ILP Chair DAVID CONNOLLY reports on his visit to Catalonia last year to mark the 80th anniversary of George Orwell’s involvement in the Spanish Civil War.
George Orwell’s Homage to Catalonia is one of the great books of political literature of the 20th century. It records his time in Spain as a volunteer with the ILP in the first half of 1937, his training at the Lenin Barracks in Barcelona, the boredom and dangers of life in the trenches on the Aragon Front, the political and social upheaval in Catalonia, the exhilaration of the workers’ takeover of large sections of the economy, the repression of the ILP’s sister party POUM by the government during the May Days and his somewhat fraught escape to France, eventually returning to what he calls in the last page of the book, ‘the deep, deep sleep of England’.
It was therefore a privilege for my wife Kath and I to join members of the Orwell Society on a visit to Catalonia in May of last year to mark the 80th anniversary of Orwell’s time there. The visit was organised by his adopted son, Richard Blair, and Quentin Kopp, son of the remarkable POUM commander, Georges Kopp. The tour party of 15 included Jonathan Krehm from Canada, whose father William was a writer for the POUM international newsletter Spanish Revolution and is the last living north American who went to Spain to support the Republic.
Our first port of call on Wednesday 17 May was the Sanatorium Maurin on the outskirts of the Barcelona with a great view of the city. Named after the POUM leader, Joaquim Maurin, who was captured by Franco’s forces in Galicia at the start of the revolt in July 1936, it is the place where Orwell convalesced from the wound in his neck when he was shot near Huesca.
Now an educational institution run by the Benjamin Franklin International School, we received a warm welcome from students, staff and parents and it was a great pleasure to meet Aurelia Quinto Aznar (pictured with me, above), daughter of Aurelio Quinto, the POUM military officer who trained Orwell, Staff Cottman and other ILPers at the Lenin Barracks in January 1937. Aurelio, who Orwell called ‘Lieutenant’, had been a Major in the Tercio de Regulares de Africa, a post he left to fight for his ideals in Catalonia.
Sites of Struggle
The centrepiece of the next day was a guided tour of civil war sites in central Barcelona with Nick Lloyd, author of Forgotten Places: Barcelona and the Spanish Civil War. This included a visit to the Poliorama on Las Ramblas where Orwell was posted as a sentry during the May Days, directly opposite the Café Moka where Government Assault Guards were confronted by Georges Kopp and his men in a remarkably friendly manner, given the prevailing political atmosphere in the city at the time. Nick’s knowledge of Barcelona and his detailed understanding of the politics of the war made for a fascinating four hours.
Friday saw us following the route that Orwell took into the Sierra d’Alcubierre, arriving at the Francoist position on Monte San Simon on the Aragon Front. Our guides, Victor Pardo Lancina and Elena Torralba, told us that a silent midnight attack by POUM militia had killed 60 of Franco’s army at this site and that until recently fascists had held an annual rally there, a place they regarded as a shrine.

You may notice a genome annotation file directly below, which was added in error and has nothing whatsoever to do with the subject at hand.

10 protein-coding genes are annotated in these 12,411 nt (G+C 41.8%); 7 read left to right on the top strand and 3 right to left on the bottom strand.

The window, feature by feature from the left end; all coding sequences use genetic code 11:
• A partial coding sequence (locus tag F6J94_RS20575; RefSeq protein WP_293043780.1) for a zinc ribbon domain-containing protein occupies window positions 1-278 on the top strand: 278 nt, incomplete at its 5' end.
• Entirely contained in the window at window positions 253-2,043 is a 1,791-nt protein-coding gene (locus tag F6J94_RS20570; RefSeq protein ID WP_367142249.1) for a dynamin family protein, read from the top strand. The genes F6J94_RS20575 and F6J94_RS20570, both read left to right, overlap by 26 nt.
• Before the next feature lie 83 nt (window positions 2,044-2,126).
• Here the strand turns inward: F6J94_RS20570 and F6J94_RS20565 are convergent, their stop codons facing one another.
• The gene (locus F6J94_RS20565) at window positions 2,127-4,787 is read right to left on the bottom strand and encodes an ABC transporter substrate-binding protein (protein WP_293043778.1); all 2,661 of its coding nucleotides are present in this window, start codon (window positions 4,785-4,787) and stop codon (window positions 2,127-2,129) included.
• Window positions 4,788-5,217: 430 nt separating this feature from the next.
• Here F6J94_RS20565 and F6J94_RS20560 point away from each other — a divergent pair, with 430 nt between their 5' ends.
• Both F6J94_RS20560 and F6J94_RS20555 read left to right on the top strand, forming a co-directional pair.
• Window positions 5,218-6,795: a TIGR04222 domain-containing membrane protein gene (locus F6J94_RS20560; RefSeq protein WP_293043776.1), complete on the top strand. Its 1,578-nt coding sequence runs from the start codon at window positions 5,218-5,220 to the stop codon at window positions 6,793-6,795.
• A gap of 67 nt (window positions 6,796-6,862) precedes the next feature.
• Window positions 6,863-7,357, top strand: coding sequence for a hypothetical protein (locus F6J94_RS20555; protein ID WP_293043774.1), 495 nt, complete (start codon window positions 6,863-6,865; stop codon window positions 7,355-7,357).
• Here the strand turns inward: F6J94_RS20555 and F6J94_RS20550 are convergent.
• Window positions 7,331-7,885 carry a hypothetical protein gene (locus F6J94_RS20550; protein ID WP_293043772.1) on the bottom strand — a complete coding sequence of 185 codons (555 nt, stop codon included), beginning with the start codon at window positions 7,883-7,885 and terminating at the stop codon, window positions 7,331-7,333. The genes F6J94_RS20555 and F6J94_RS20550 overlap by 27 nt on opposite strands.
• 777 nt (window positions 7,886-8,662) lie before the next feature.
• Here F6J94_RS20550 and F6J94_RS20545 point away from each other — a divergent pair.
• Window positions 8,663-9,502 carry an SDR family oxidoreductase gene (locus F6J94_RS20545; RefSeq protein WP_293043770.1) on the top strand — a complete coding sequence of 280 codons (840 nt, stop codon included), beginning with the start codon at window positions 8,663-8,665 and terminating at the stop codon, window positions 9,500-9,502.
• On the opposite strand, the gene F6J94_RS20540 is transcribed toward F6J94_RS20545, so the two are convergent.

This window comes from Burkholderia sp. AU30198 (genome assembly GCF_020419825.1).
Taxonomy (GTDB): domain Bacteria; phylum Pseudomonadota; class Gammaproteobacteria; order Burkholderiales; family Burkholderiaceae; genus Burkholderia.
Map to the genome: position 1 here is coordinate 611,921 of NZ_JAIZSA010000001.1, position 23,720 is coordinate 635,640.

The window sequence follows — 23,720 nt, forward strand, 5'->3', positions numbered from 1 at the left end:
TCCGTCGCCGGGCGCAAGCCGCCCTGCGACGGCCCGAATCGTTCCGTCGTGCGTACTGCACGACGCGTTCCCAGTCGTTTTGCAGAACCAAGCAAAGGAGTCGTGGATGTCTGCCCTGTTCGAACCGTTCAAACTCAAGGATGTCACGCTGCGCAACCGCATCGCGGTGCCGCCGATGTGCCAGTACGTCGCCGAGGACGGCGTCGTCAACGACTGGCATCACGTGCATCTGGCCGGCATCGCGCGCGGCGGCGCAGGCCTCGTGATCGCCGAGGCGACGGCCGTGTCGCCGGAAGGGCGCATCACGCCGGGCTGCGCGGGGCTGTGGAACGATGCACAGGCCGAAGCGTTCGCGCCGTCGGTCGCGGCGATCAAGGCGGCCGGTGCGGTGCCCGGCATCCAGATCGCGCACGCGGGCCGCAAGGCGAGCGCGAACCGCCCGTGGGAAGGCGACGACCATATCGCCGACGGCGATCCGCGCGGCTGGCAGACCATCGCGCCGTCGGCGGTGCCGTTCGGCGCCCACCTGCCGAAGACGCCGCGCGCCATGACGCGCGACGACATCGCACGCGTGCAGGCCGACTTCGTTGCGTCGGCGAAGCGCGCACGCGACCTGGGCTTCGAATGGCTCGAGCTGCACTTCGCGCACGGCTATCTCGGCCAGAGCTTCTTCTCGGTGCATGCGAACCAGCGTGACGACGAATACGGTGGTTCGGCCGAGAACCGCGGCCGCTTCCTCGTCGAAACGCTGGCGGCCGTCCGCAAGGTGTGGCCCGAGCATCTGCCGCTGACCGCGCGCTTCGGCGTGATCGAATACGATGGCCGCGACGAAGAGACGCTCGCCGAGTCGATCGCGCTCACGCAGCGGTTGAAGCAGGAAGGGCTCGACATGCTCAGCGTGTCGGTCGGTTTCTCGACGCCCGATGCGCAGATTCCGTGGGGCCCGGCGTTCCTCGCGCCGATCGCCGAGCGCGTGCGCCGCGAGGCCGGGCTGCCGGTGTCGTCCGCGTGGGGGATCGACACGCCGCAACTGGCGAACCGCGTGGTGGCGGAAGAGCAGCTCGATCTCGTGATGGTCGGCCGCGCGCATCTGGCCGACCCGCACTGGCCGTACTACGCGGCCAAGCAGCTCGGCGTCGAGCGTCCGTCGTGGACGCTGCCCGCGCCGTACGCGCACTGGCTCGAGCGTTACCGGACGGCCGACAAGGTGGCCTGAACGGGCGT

The next day we toured the restored trenches in Monte Irazo (pictured above), where Orwell first fought in the Sierra, meeting with Republican historians who have made it their job to educate their fellow citizens about the Civil War in this area. With the Mayor of Alcubierre we visited their local exhibition and were treated to a very generous meal by the owners of La Granja, once a farm where Orwell had seen ‘rats as big as cats’.
On our final day we travelled to Huesca, a strategically important town besieged, but never fully encircled, by the Republican armies, which meant it remained in fascist hands throughout the war. We looked down from the restored POUM trenches and wondered what might have been.
After refreshments and a meeting with the Mayor of the nearby village of Tierz, we visited the ‘Orwell has coffee in Huesca’ exhibition. This outstanding display of documents, photographs and artefacts had been curated by Victor over many years with help from the Orwell Society and the Orwell Archive, and includes a number of references to the ILP.
Looking at the photograph of volunteers training at the Lenin Barracks, we were able to identify the 16-year-old Staff Cottman (three from the back in the picture, in front of the tall Orwell). The exhibition’s title refers to a remark made by a Republican general on the eve of an attack on the town, that the next day his soldiers would be ‘drinking coffee in Huesca’. Of course, they never did.
After an enjoyable and busy five days, during which we gave out many ILP badges as well as copies of Barry Winter’s Land and Freedom, there was time for a final get-together before we returned to a general election in England that turned out to be anything but ‘sleepy’.